Sorting through willow is an exhausting job; you use most of your muscles; the whole time is spent bending down and then whipping the “chosen” rod out from under a pile of other rods. It’s very strenuous – and a great muscle-making activity. I told Tim from the beginning of my time with him that I would stop working for him if I got arms as big as his. Mine are slowly catching up, much to my disappointment. Sometimes I catch sight of myself in a mirror and it’s just best to walk away and delete the image from my mind and remember to stand behind people when there's a photo being taken! If my arms get bigger than my boyfriend’s, I may have to quit my job and leave the country. However much I like having an outdoor, “man’s” job, I do not want to look like a man.
Occasionally, I need an extra hand in the willows and I’ll bring in a helper for a day. You can guarantee that person will spend the whole time trying to think of mechanical ways of cutting, laying, sorting, bundling and loading. You can see the cogs working overtime in their brain as the sweat and tears build up. “There must be an easier way,” they plead. “Have you thought of this?” they ask hopefully as they suggest something that just wouldn’t work. The thing is, there isn't a machine that can do it all for you - and even though that’s the reason the “help” never returns for a second day, and even though that’s the reason I could sometimes just cry as I stand in the willows, I do think that's rather brilliant and humbling. The human is not obsolete in our trade; it's hands on all the way from beginning to end. There’s no robot or machine here that can do our work for us. It's a different pace of life in the willows; it takes as long as it takes. You just have to get your head down, get your body into a rhythm and think of something worth thinking about.
If you are in the willows lifting 60 bundles onto the trailer on your own, you need to be a certain type of person. Determined, stupid, and bloody minded. It has to be one of the most ridiculously difficult things I have done and have to do each week. I am not the type of woman that says “women can do anything” anymore; there are actually certain jobs a man is built for and a woman is not…
Despite my moaning, the willow field really is a special place to be. Surrounded by elegant, towering, willowiness, it’s soothing to your soul. Alone with your thoughts and away from any interferences, the only interruption, if any, is from a roe deer, a hare or the odd pheasant. I tend to try and order my thoughts when I’m in the willows; it’s a time to de-clutter and de-stress. I plan adventures in my head and make personal goals and targets for the future. I also sometimes crank my stereo up and dance and mime to T-rex, Bob Marley and Beyonce. Thank goodness I'm far from any roads or foot paths; I imagine I look like a frog that has landed in a bed of stinging nettles!
The changing colours in the willows throughout the year really take my breath away. Autumn is obviously very special; the willow seems to have one last “hurrah!” and turn a shade of zingy lime green with the odd splatter and burst of yellows. It's really spectacular. Then, in the depths of winter, when the ground is crunchy and the air is so fresh and cold it hurts to breath in deeply, the willows take on a whole new look. Tall, spindly, gracious limbs seem to elegantly wave to a stunning, crisp aqua blue backdrop. On clear days the sun glistens through the slender whips and boosts your bodies energy with its goodness . Spring brings with it the furry buds and the curled green leaves of newly sprouting whips; always such an uplifting time of year - full of hope and relief that daylight hours are increasing and we can stay out and play a bit longer (or, work a bit later if Tim gets his way…!)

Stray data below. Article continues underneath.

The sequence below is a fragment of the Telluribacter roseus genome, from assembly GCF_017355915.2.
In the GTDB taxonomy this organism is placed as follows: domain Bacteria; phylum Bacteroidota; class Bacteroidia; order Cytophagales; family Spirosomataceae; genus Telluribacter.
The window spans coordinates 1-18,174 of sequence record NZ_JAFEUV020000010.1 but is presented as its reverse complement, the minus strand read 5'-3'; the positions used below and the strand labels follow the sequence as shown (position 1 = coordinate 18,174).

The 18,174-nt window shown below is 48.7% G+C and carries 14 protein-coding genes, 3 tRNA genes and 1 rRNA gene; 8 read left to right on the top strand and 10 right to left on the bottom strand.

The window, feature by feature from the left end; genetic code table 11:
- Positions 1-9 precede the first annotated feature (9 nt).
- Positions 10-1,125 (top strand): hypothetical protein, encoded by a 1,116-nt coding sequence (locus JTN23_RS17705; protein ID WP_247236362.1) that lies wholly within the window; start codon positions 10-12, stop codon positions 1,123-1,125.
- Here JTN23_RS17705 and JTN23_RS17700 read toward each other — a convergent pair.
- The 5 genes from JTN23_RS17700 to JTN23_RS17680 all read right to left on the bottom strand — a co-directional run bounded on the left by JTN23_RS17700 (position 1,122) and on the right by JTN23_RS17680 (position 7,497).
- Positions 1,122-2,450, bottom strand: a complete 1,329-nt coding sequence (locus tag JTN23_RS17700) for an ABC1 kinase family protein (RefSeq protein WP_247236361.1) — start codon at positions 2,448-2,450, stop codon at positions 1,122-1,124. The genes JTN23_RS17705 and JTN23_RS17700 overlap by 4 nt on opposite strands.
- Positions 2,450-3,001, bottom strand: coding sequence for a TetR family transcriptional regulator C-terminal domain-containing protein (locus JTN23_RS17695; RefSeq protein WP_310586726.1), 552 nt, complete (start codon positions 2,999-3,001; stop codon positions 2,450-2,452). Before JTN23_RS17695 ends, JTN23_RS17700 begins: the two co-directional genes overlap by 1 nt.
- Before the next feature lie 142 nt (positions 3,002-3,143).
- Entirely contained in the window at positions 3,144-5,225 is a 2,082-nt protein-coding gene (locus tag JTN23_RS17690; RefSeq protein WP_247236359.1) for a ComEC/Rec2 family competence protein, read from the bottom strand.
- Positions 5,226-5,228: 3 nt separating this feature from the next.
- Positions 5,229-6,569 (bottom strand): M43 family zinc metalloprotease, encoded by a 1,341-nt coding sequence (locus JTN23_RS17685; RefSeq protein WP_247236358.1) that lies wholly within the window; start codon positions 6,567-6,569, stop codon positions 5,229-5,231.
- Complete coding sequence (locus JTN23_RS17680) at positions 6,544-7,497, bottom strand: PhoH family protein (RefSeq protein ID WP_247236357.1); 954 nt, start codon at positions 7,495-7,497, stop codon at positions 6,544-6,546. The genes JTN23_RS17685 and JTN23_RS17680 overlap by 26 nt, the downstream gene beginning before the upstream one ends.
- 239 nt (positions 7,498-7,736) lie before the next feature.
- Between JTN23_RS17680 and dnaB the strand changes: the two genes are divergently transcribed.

You notice the very slightest change in temperature when you work outdoors. You notice which way the wind is blowing, the gradual loss of the sun at the end of the day as the seasons decline into winter, and then that precious extra ten minutes you get in the morning as spring begins to emerge again. Being able to witness the change from summer to autumn and winter to spring is an honour; it's something that stops you in your tracks. It’s the realisation that times are changing and nature is in charge. I fully appreciate we can't all work outside, but it's important to look up sometimes from what you are doing and take a look at life and the amazing things going on around you. Just stop and soak it all in…
Willow stool- is the root body of the willow plant. When the rods are cut at ground level they leave around ten stumps. We coppice a willow stool. Similar to a Hazel stool.
Coppicing- to cut back a tree or shrub to ground level periodically to stimulate growth.
Bundle of willow- 20 willow rods bundled and tied up together
Biomass- organic matter used as a fuel, especially in a power station for the generation of electricity
Binders- long straight rods at least 8ft (2.4 m) long and typically 1 inch (25mm ) at the base.